Automatic Extraction and Characterization of Structures in Area-preserving Maps
1. Background and motivation
Many natural phenomena found in various areas, such as orbital mechanics, fluid dynamics or quantum mechanics, can be described in terms of Hamiltonian dynamics. Multi-dimensional Hamiltonian systems often exhibit chaotic behaviour, which makes their analysis difficult. The use of surfaces of sections, such as a Poincaré return map, is commonly employed to get insight into the phase space of dynamical systems, which present both, regular and chaotic behaviour.
1.1 Surfaces of section for the study of dynamical systems
In the last decade, maps have been used extensively in a wide range of scientific and
engineering problems to understand the dynamical structure of complex systems. A
Poincaré surface of section, as illustrated in Figure 1, can be interpreted as a discrete
dynamical system with a state space that is one dimension smaller than the original
continuous dynamical system. On the map, a periodic trajectory becomes a point,
while a non-periodic trajectory is represented by a set of points.
One of the advantages of the Poincaré map lies in its power as a visualization tool.
Such a map reduces the order of the problem, condensing quantities of information
into a lower-dimensional image. Poincare maps reveal, at a glance, regions of wellordered
behaviour, despite the chaotic nature of the underlying problem. An example
of a Poincaré map is represented in Figure 2. This map is generated in the Planar
Circular Restricted Three-Body Problem (PCR3BP), so that the system is initially
four-dimensional. To create the map, a grid of initial conditions is selected and
integrated forward in time. The intersections of each trajectory with the surface of
section create the Poincaré map. Three types of behaviours are easily identified on the
map represented in Figure 2: periodic orbits, quasi-periodic motion, and chaotic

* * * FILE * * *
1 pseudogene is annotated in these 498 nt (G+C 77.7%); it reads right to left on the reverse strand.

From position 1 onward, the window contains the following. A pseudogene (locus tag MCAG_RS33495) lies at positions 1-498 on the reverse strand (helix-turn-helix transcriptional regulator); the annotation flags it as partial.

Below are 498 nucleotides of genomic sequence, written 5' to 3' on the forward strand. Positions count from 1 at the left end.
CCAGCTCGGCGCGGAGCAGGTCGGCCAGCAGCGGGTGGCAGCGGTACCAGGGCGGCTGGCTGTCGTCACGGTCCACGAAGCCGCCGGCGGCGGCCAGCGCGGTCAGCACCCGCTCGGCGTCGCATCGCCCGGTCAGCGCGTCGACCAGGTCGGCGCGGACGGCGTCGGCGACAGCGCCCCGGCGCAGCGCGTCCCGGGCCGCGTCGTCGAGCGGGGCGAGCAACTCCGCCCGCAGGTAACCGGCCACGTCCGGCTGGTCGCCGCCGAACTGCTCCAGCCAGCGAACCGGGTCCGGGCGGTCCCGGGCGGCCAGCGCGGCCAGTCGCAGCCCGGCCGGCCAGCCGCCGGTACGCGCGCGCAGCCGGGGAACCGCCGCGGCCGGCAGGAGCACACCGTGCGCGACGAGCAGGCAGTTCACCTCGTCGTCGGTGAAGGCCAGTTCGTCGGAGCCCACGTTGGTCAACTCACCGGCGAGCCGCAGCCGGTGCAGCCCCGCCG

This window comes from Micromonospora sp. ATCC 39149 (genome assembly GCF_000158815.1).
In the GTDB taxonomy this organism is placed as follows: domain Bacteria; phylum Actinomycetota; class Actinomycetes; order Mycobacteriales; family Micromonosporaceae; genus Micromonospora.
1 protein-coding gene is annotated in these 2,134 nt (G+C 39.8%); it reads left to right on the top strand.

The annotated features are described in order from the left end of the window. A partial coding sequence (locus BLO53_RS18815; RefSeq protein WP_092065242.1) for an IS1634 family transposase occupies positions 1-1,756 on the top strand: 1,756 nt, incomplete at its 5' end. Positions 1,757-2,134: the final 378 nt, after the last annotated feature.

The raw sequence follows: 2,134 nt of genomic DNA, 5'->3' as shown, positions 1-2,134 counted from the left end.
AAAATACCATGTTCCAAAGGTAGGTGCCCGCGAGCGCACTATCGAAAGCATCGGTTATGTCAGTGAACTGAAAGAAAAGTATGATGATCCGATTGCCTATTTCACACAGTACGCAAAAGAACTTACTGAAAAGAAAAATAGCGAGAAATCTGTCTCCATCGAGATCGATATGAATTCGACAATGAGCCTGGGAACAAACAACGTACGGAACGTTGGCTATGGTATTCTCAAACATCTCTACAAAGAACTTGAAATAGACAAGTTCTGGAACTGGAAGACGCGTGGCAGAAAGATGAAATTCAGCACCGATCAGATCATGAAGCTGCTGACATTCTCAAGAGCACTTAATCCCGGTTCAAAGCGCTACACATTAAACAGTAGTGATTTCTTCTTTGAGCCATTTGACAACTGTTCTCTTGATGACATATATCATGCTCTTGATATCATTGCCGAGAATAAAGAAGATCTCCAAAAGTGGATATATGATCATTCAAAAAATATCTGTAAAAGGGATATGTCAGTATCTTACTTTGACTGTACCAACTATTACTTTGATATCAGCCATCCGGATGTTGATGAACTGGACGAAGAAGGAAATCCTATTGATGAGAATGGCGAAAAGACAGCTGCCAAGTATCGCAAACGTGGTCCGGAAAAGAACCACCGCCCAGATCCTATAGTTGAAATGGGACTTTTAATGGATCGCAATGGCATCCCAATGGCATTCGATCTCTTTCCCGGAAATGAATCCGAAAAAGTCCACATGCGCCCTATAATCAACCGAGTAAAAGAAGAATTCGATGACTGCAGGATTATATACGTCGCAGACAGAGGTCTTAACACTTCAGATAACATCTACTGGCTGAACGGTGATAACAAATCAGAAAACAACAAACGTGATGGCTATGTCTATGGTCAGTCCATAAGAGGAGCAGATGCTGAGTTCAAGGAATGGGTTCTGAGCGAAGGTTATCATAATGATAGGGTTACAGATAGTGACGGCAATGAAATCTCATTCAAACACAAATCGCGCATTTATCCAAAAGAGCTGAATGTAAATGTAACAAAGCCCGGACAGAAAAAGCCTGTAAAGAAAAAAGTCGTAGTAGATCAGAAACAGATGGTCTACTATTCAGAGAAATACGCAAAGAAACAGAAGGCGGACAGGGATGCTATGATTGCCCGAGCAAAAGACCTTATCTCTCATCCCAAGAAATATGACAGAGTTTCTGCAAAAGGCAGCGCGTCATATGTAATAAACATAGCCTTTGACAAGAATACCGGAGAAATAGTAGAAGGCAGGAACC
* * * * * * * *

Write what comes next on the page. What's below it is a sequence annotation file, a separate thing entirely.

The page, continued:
Fig. 2 Example of Poincaré map (courtesy of Haapala )
Generating maps provides a global picture of the phase space for complex dynamical
systems and offers features that might be difficult to identify otherwise. However,
despite how valuable these maps are, their implementation is not practical. Two main
limitations prevent their utilisation:
An effective analysis of maps remains a difficult task. The complexity of surfaces of
sections often makes the identification of the topology challenging. In computer
visualization, discrete dynamical systems and area-preserving maps are not typical
research topics. Helman and Hesselink introduce some topological approaches to
reproduce a topologic skeleton . Peikert and Sadlo employ a Poincaré map
approach to the visualization of vortex rings [3,4]. Recently, Tricoche, Garth and
Sanderson presented a method to automatically extract and characterise structures on
area-preserving maps . Figure 3 illustrates the algorithm of Tricoche et al., which
captures very subtle structures in the individual islands of the map.
Fig. 3 Structures of a Poincaré map captured via visualization algorithm (courtesy of Tricoche )
1.3 The Keplerian map for resonant transfers between Jovian's moons
Different maps can be generated for different applications. Besides the traditional Poincaré map, other types of maps are the Periapsis Poincaré maps or Keplerian maps, which display the semi-major axis of each trajectory as it evolves over time as a function of the initial periapsis angle ? . A Keplerian map is represented in Figure 4, where the semi-major axis is denoted ‘a’ on the y-axis of the map.
Keplerian maps offer some advantages compared to the traditional Poincaré maps: